and directing that the whole command be held in readiness to move round the point of Lookout Mountain to seize and occupy Chattanooga in the event of its being evacuated; to move with caution and not to throw my artillery around the point of Lookout Mountain till I am satisfied that the evacuation is not a ruse. Should I occupy Chattanooga, I am to order General Wagner and all his force across to join me.
At 5.45 a.m. further dispatches from department headquarters, apprising me of the evacuation of Chattanooga and ordering that the whole command be pushed forward at once with fire days' rations, and to make a vigorous pursuit. This latter dispatch was too late to stop the reconnaissances ordered, but I lost no time in putting the balance of the command in motion and arrived at Chattanooga with General Wood's division at 12.30 p.m., having taken peaceable possession of same.
It was nightfall, however, before the troops were well up, owing to the great delay in getting the artillery and ammunition train up this very rough and precipitous hill. It was thus impossible to make any pursuit to-day. I, however, ordered Generals Palmer and Van Cleve to turn off south after having passed the spur of Lookout
Mountain and encamp at Rossville, distant 5 miles from Chattanooga.
General Wood I placed in command of the town.
At 2.15 p.m., received further instructions from department headquarters ordering me to leave a light brigade to hold Chattanooga, and with the balance of my command to pursue the enemy with the utmost vigor. The line of march will probably lead me near Ringgold, and from thence in the vicinity of Dalton.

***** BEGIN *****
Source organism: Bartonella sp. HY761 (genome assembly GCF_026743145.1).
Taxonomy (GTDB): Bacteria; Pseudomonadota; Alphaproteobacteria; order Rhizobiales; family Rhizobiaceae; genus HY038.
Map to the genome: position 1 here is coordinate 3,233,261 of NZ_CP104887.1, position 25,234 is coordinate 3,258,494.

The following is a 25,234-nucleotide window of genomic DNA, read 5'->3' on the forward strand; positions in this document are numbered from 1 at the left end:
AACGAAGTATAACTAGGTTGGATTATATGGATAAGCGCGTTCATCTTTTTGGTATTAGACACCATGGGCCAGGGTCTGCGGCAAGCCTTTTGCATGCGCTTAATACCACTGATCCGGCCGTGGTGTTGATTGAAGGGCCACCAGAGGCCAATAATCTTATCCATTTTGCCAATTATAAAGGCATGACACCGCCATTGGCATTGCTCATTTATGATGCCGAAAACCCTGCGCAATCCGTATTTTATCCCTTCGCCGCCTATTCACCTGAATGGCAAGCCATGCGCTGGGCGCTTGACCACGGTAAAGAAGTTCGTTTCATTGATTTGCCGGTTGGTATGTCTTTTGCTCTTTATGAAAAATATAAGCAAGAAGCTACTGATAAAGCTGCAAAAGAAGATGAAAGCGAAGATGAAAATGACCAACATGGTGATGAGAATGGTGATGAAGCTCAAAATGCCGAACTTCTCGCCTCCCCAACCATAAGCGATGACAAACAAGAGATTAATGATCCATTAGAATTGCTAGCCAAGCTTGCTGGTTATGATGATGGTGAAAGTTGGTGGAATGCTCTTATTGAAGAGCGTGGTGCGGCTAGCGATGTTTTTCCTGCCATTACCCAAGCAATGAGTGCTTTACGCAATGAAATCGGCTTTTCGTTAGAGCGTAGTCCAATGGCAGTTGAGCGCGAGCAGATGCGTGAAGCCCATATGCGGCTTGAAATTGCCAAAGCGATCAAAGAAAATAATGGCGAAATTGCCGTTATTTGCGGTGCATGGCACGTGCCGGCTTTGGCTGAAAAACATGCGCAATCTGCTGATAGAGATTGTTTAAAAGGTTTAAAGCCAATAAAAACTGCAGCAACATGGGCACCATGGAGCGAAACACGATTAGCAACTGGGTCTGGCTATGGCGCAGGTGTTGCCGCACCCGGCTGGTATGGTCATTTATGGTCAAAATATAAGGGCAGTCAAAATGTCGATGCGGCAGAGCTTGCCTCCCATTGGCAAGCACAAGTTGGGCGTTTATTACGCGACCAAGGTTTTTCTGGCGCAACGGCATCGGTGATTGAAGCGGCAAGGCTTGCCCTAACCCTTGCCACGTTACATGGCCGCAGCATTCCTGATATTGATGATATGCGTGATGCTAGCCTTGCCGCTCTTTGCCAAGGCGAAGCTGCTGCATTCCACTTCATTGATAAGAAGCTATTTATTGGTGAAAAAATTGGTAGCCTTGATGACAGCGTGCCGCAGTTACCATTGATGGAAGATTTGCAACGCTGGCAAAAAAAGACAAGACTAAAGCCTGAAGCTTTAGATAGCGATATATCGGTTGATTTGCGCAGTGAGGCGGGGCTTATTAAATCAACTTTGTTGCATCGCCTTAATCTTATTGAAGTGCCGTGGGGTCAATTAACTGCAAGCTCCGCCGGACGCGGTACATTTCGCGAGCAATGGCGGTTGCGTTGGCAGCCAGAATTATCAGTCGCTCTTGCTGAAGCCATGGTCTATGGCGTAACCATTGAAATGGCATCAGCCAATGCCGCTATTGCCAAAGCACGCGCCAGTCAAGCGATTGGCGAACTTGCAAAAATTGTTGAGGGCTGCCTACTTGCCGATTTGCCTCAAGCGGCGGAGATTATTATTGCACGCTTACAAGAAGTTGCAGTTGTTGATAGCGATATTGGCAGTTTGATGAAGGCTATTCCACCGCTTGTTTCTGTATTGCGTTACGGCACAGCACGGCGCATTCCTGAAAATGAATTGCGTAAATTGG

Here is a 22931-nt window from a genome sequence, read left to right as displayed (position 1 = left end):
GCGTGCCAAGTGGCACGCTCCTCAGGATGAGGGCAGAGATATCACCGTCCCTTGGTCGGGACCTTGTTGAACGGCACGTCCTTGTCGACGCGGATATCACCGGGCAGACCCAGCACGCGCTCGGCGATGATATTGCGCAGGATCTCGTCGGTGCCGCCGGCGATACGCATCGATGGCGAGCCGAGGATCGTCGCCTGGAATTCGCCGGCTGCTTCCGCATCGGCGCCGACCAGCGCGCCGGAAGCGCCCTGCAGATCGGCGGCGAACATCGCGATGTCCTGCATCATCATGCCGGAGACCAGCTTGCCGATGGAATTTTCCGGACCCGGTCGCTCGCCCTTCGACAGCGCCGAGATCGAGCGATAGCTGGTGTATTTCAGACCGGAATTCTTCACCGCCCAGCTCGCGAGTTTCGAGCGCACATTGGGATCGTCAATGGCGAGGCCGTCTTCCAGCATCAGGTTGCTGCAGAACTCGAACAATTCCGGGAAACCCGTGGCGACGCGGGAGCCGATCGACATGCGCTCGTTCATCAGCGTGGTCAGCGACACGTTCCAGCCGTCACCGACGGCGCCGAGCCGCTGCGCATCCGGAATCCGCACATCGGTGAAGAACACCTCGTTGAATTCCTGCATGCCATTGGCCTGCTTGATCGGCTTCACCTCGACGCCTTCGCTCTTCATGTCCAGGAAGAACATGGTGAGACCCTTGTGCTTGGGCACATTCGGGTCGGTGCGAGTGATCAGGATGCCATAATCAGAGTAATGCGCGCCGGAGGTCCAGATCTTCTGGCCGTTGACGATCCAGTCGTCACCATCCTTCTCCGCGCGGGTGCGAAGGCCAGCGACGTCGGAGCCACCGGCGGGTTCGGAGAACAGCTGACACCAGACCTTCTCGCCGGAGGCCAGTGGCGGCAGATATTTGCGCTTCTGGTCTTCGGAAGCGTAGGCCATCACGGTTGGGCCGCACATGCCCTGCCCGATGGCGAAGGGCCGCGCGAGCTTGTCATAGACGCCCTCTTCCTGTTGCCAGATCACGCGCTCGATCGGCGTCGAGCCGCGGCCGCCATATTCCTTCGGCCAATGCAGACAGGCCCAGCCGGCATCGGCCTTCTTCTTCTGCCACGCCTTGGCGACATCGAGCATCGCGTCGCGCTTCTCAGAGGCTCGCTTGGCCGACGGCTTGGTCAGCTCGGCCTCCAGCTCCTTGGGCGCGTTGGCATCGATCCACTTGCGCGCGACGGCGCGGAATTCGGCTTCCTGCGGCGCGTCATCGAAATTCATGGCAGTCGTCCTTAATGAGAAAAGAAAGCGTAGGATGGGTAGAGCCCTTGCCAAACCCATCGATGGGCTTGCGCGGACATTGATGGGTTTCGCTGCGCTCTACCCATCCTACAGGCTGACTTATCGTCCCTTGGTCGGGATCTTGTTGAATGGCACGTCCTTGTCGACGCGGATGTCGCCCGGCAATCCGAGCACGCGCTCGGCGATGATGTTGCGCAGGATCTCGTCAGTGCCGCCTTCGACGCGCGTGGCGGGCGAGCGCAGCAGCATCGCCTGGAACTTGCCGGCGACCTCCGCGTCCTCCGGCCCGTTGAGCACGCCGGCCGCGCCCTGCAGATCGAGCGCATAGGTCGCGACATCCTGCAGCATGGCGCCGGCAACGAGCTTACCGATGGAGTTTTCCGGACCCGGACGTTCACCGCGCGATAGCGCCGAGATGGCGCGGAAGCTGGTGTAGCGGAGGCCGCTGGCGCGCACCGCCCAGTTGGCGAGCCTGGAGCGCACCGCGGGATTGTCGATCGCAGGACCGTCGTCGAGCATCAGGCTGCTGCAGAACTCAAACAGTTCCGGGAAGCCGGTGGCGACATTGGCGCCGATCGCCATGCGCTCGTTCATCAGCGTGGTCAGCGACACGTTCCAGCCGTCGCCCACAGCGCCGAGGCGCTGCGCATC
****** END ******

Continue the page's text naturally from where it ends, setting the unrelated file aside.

September 10.-Generals Palmer and Van Cleve with their divisions ordered to make vigorous pursuit early this morning, marching on road from Rossville to Ringgold, thence to Dalton. General Wood, after leaving one brigade at Chattanooga, to follow with his two brigades in the same direction. General Wagner with his brigade having crossed during the night, was left as post commander. At 4 p.m. received report from General Palmer that owing to want of supplies, troops only marched 6 miles, the advance encamping on Chickamauga Creek, 5 miles from Ringgold. The rear, General Wood, and Pea Vine Creek, 2 miles to rear of advance; also, that the enemy's cavalry was in his front and that a portion of it had charged his advance; rode over four companies of the First Kentucky Infantry and captured 50 men and 2 officers, without any one on either side being hurt. At night received from the front several reports going to show that the enemy was in force this side of La Fayette and threatening to retake Chattanooga.
September 11.-At 1 a.m. the general commanding, feeling uncertain as to the position and strength of the enemy in our front, ordered me to proceed to the front at once. Was misled by the guide, and did not reach my command till 6 a.m.,and 2 of my orderlies on duty with Captain McCook in search of me, thinking I had taken the wrong road, were captured, he narrowly escaping. Early in the morning Colonel Harker, with his brigade, was moved back to Rossville, and by night made a reconnaissance up the Rossville road as far as Gordon's Mills, driving squads of the enemy before him. At 2.30 p.m. gave General Wood his orders, through one of my staff, who received them in person from department headquarters, to move his other brigade at once to Gordon's Mills to support Colonel Harker, and at 5 p.m. my staff officer reported to me at Ringgold. My entire